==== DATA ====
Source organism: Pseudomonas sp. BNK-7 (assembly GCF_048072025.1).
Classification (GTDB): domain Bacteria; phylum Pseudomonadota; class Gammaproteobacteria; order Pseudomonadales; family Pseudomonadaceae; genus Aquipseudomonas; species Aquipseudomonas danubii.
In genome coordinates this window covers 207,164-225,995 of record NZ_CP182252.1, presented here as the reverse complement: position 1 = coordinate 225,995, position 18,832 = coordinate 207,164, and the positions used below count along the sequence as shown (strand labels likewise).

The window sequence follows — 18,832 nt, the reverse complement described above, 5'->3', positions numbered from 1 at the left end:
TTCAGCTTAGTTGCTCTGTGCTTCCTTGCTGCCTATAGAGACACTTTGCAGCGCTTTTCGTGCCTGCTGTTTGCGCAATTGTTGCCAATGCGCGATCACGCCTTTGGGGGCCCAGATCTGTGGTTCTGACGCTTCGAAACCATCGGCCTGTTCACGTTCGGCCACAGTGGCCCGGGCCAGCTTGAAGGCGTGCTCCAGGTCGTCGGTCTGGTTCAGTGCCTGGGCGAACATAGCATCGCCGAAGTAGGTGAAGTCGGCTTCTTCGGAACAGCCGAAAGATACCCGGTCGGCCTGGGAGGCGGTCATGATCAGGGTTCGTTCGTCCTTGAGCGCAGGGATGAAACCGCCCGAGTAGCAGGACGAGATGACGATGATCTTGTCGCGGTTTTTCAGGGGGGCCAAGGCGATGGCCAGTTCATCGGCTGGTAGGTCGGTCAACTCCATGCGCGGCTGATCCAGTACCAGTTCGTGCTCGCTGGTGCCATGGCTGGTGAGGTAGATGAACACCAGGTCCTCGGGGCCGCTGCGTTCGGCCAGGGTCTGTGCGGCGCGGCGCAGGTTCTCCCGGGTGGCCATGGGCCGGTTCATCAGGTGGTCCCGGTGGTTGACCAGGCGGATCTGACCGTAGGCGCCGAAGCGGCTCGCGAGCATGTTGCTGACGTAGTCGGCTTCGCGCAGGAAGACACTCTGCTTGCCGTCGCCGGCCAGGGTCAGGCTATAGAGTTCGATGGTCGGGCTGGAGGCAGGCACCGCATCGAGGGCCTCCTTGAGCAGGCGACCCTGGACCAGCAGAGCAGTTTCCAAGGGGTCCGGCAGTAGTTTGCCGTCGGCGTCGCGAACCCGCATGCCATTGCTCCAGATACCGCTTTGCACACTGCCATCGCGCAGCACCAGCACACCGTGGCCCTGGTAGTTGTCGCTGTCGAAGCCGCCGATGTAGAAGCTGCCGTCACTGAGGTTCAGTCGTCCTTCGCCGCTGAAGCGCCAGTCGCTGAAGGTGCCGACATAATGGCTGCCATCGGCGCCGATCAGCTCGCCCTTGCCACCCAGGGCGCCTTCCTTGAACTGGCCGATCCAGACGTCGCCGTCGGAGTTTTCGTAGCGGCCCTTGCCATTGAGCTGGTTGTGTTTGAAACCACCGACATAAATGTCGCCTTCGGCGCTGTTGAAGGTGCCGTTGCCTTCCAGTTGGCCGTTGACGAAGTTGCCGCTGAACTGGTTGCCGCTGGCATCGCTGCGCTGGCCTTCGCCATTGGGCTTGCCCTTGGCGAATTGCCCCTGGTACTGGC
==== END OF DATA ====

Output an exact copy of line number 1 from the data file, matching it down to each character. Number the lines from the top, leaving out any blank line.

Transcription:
Source organism: Pseudomonas sp. BNK-7 (assembly GCF_048072025.1).